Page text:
A couple of summers ago, many gardeners in the East were devastated to find their once healthy tomato plants dying within a matter of days. What started as a few water-soaked spots on the leaves and stems spread rapidly until the entire plant collapsed in a heap. The cause of all this devastation was late blight, a disease caused by the fungus-like pathogen Phytopthera infestans, which strikes potatoes as well. (Eggplant and peppers are related to tomatoes and potatoes, but don't show the same susceptibility to this disease.)

The first sign of trouble is the appearance of dark, water-soaked, irregularly shaped spots, about the size of a nickel or a quarter, on the leaves. These spots become covered with a fuzzy white mold on the undersides of the leaves. They enlarge quickly, turn black and kill the entire leaf. The infection then spreads to the leafstalks and main stem, eventually causing the entire plant to collapse and die. Tomato fruits and potato tubers can also be affected. Weather can have a lot to do with the severity of the disease in a particular season, and gardeners are eager for ways to help prevent a large scale outbreak when conditions are ripe for the spread of the disease.

While there is no tomato variety that is immune to this problem, Johnny's Selected Seeds has released a new variety that is highly resistant to late blight.'Defiant PhR' is a mid-sized slicer that not only resists late blight, it also shows intermediate resistance to the fungal disease early blight, as well high resistance to verticillium and fusarium wilts. The medium size, determinate plants produce high yields of 6-8 ounce, deep red, globe-shaped fruits that are smooth and medium firm, with a great taste and texture. These tomatoes are a good choice for container growing, as well as planting in the garden.

For more information on 'Defiant PhR' tomatoes, go to: Johnny's Selected Seeds.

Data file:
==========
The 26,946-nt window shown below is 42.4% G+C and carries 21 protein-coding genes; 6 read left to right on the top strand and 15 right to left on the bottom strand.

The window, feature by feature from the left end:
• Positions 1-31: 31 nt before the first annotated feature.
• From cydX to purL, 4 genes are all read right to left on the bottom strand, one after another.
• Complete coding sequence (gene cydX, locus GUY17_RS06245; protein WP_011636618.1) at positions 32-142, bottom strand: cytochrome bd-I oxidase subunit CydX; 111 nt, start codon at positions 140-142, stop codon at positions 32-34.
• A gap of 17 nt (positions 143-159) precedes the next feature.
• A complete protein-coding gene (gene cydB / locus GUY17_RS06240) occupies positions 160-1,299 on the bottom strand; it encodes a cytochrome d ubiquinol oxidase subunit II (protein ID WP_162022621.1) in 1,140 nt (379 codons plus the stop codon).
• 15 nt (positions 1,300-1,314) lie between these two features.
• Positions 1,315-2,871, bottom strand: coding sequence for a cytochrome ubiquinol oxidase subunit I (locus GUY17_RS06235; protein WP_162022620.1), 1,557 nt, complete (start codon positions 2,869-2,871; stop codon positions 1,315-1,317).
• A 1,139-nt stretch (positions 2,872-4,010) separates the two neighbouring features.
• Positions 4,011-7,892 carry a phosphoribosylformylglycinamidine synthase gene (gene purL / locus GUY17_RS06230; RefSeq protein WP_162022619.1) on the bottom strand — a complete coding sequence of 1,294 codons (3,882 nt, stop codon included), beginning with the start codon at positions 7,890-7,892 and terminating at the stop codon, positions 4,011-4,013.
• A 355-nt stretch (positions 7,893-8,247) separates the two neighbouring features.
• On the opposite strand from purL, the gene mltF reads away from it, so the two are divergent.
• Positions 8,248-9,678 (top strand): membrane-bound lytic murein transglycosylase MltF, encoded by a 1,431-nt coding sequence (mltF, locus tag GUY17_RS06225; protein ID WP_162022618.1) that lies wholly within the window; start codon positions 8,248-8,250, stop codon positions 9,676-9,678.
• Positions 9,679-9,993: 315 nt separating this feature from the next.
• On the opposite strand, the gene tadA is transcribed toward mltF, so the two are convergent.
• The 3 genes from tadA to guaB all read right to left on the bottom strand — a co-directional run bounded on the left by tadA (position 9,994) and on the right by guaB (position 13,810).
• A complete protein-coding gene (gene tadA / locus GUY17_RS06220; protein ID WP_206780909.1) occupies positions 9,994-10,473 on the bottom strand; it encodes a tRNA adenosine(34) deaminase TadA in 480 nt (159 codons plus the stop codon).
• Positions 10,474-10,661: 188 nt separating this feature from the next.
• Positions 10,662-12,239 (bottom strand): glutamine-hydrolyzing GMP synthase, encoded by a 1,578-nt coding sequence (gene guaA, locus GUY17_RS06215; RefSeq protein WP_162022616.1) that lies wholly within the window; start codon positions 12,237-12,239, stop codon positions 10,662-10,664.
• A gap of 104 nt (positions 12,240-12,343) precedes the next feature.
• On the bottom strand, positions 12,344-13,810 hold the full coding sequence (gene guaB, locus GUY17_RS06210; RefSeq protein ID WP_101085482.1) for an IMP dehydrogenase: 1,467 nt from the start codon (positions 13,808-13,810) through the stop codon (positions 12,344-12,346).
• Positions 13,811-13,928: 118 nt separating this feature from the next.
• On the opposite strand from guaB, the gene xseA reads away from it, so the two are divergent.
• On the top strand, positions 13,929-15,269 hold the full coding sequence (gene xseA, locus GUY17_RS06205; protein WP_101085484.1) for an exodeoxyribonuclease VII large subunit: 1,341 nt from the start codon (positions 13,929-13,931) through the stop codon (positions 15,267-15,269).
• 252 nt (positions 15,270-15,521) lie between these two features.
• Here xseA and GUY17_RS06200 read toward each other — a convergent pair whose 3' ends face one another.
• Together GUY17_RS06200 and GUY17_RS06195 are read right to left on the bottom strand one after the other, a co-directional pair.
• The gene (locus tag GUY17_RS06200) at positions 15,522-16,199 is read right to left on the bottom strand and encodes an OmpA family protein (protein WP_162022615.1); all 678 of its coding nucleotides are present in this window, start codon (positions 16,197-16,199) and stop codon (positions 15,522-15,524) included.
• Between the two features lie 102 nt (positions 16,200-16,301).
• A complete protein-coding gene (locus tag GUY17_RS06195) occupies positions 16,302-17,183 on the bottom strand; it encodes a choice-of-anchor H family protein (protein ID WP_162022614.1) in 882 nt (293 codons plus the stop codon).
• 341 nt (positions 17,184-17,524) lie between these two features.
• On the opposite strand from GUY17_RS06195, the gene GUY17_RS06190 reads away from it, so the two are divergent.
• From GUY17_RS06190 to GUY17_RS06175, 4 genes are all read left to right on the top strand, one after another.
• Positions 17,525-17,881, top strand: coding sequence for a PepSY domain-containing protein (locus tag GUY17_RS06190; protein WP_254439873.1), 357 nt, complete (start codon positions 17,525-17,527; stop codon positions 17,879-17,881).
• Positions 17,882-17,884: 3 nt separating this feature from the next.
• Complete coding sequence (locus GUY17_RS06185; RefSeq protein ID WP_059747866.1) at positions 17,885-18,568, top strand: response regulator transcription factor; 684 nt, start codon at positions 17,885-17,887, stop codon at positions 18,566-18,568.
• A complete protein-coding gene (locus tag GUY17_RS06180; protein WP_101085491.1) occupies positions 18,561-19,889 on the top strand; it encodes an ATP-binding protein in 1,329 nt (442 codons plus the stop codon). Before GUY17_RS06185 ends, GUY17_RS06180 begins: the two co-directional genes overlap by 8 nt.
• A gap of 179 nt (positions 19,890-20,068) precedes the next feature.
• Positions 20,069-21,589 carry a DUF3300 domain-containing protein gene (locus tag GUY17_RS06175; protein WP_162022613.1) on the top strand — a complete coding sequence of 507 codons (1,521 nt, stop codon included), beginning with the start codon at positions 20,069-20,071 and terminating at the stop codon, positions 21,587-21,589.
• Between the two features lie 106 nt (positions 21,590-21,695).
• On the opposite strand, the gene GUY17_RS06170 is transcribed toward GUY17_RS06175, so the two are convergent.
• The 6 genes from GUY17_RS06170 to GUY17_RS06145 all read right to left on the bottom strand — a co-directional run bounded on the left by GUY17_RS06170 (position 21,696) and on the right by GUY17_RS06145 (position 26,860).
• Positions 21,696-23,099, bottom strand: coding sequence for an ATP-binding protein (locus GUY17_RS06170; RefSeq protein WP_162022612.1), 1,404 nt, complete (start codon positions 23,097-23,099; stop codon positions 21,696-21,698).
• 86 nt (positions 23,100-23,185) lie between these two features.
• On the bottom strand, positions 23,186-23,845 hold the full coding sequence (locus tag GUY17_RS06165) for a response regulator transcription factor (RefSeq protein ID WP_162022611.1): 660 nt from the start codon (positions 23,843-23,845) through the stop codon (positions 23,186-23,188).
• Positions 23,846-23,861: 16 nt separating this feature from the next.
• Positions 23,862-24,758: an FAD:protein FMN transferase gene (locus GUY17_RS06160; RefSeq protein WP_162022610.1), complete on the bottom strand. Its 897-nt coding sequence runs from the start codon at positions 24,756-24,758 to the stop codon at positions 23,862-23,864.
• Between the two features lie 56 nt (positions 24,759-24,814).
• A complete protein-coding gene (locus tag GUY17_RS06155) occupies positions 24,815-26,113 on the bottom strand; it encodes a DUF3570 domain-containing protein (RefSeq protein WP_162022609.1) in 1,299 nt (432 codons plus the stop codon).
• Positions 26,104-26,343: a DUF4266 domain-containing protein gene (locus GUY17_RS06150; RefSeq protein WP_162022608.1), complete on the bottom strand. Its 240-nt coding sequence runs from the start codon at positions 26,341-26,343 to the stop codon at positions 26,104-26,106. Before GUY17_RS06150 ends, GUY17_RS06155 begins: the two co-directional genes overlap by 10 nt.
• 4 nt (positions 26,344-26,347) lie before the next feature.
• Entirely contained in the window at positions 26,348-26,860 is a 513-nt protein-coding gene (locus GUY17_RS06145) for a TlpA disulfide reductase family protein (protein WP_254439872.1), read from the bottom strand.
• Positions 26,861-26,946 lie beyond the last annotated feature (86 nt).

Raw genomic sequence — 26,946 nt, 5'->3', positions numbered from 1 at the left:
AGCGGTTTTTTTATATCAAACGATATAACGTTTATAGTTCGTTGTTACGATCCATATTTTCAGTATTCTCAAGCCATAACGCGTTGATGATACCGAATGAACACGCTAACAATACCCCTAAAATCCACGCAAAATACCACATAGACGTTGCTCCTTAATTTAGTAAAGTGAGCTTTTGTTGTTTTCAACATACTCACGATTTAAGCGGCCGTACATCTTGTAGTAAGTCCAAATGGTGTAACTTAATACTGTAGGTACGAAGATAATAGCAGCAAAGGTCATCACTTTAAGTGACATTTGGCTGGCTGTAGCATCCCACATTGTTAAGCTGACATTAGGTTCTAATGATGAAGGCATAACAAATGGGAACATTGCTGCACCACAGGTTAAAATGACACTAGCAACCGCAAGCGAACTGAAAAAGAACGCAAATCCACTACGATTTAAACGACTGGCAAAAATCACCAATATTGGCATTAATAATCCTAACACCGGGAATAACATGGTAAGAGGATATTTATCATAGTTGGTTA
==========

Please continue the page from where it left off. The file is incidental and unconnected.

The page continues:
Chiming in on Bellflowers


Few groups of flowering plants show the diversity of the bellflower clan, or campanulas. With bell-shaped, tubular or star-shaped flowers in shades of blue, white, pink, and red, they have growth habits that range from low and creeping to tall and upright. Most of the garden-worthy choices are perennials, although there are some annuals and a biennial in the genus. And all are beautiful, even the few that are such vigorous spreaders and seeders that you may need to think twice about including them in your garden.

To help gardeners choose from among the many possibilities this genus offers, the Chicago Botanic Garden evaluated 89 different species and cultivars for eight years in their Zone 5 gardens. Plants were grown in full sun and given only minimal maintenance in an effort to duplicate the kind of care they would receive in most home gardens. Plants were evaluated for ornamental quality, vigor, resistance to pests and disease problems, and winter hardiness, receiving an overall rating of from one to five stars.

The sole five-star winner was the 22 inch tall hybrid cultivar 'Sarastro'. A cross between Campanula punctata and C. trachelium, 'Sarastro' has a compact, non-spreading habit and a profusion of large, tubular, violet-blue flowers over a long period.

Many other plants received a four-star rating, including the low-growing, spreading Serbian bellflower (C. poscharskyana) and several of its cultivars, and the petite, long-blooming hybrid 'Samantha'. Given the range of sizes, colors, and growth habits, there is no doubt a bellflower that is just right for a spot in your garden.

To read the entire bellflower performance appraisal, go to: Chicago Botanic Garden.